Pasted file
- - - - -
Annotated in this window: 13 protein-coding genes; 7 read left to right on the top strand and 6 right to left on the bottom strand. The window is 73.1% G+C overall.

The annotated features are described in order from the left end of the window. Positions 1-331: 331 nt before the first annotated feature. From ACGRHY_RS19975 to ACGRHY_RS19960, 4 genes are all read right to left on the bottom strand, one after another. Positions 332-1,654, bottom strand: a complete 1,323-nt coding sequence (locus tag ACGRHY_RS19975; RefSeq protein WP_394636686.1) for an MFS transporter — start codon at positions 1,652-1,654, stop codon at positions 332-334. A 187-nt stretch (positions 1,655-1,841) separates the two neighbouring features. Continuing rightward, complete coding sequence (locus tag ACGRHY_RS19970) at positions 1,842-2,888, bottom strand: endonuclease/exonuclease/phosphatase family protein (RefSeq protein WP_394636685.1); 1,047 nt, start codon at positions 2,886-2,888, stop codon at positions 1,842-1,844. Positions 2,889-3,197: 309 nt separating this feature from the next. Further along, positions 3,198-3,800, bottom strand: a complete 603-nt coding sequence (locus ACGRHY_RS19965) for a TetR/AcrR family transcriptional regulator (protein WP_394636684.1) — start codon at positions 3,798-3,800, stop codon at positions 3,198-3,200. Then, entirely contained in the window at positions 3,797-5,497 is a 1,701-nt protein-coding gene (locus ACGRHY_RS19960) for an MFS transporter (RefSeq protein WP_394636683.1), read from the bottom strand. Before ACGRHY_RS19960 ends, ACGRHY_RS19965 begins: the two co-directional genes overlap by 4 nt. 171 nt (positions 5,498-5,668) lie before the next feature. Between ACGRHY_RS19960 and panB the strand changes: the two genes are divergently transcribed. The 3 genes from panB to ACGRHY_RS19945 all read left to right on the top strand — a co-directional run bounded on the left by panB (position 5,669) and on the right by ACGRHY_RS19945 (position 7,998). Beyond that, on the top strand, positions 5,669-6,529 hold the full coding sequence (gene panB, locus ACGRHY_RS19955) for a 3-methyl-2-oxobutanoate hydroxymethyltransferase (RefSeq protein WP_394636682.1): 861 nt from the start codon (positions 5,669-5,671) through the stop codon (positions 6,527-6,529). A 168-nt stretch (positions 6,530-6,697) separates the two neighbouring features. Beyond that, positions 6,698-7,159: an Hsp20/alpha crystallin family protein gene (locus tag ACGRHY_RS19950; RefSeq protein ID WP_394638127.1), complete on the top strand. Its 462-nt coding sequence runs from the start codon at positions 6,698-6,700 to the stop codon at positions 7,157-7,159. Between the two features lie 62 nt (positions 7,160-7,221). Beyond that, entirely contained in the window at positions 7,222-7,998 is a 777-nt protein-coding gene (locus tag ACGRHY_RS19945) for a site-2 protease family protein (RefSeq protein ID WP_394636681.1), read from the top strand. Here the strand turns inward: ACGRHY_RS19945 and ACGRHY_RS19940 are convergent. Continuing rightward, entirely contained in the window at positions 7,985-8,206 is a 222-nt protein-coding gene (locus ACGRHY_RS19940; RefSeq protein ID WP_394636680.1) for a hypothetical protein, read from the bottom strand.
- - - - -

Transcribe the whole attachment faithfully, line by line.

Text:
Annotated in this window: 13 protein-coding genes; 7 read left to right on the top strand and 6 right to left on the bottom strand. The window is 73.1% G+C overall.

The annotated features are described in order from the left end of the window. Positions 1-331: 331 nt before the first annotated feature. From ACGRHY_RS19975 to ACGRHY_RS19960, 4 genes are all read right to left on the bottom strand, one after another. Positions 332-1,654, bottom strand: a complete 1,323-nt coding sequence (locus tag ACGRHY_RS19975; RefSeq protein WP_394636686.1) for an MFS transporter — start codon at positions 1,652-1,654, stop codon at positions 332-334. A 187-nt stretch (positions 1,655-1,841) separates the two neighbouring features. Continuing rightward, complete coding sequence (locus tag ACGRHY_RS19970) at positions 1,842-2,888, bottom strand: endonuclease/exonuclease/phosphatase family protein (RefSeq protein WP_394636685.1); 1,047 nt, start codon at positions 2,886-2,888, stop codon at positions 1,842-1,844. Positions 2,889-3,197: 309 nt separating this feature from the next. Further along, positions 3,198-3,800, bottom strand: a complete 603-nt coding sequence (locus ACGRHY_RS19965) for a TetR/AcrR family transcriptional regulator (protein WP_394636684.1) — start codon at positions 3,798-3,800, stop codon at positions 3,198-3,200. Then, entirely contained in the window at positions 3,797-5,497 is a 1,701-nt protein-coding gene (locus ACGRHY_RS19960) for an MFS transporter (RefSeq protein WP_394636683.1), read from the bottom strand. Before ACGRHY_RS19960 ends, ACGRHY_RS19965 begins: the two co-directional genes overlap by 4 nt. 171 nt (positions 5,498-5,668) lie before the next feature. Between ACGRHY_RS19960 and panB the strand changes: the two genes are divergently transcribed. The 3 genes from panB to ACGRHY_RS19945 all read left to right on the top strand — a co-directional run bounded on the left by panB (position 5,669) and on the right by ACGRHY_RS19945 (position 7,998). Beyond that, on the top strand, positions 5,669-6,529 hold the full coding sequence (gene panB, locus ACGRHY_RS19955) for a 3-methyl-2-oxobutanoate hydroxymethyltransferase (RefSeq protein WP_394636682.1): 861 nt from the start codon (positions 5,669-5,671) through the stop codon (positions 6,527-6,529). A 168-nt stretch (positions 6,530-6,697) separates the two neighbouring features. Beyond that, positions 6,698-7,159: an Hsp20/alpha crystallin family protein gene (locus tag ACGRHY_RS19950; RefSeq protein ID WP_394638127.1), complete on the top strand. Its 462-nt coding sequence runs from the start codon at positions 6,698-6,700 to the stop codon at positions 7,157-7,159. Between the two features lie 62 nt (positions 7,160-7,221). Beyond that, entirely contained in the window at positions 7,222-7,998 is a 777-nt protein-coding gene (locus tag ACGRHY_RS19945) for a site-2 protease family protein (RefSeq protein ID WP_394636681.1), read from the top strand. Here the strand turns inward: ACGRHY_RS19945 and ACGRHY_RS19940 are convergent. Continuing rightward, entirely contained in the window at positions 7,985-8,206 is a 222-nt protein-coding gene (locus ACGRHY_RS19940; RefSeq protein ID WP_394636680.1) for a hypothetical protein, read from the bottom strand.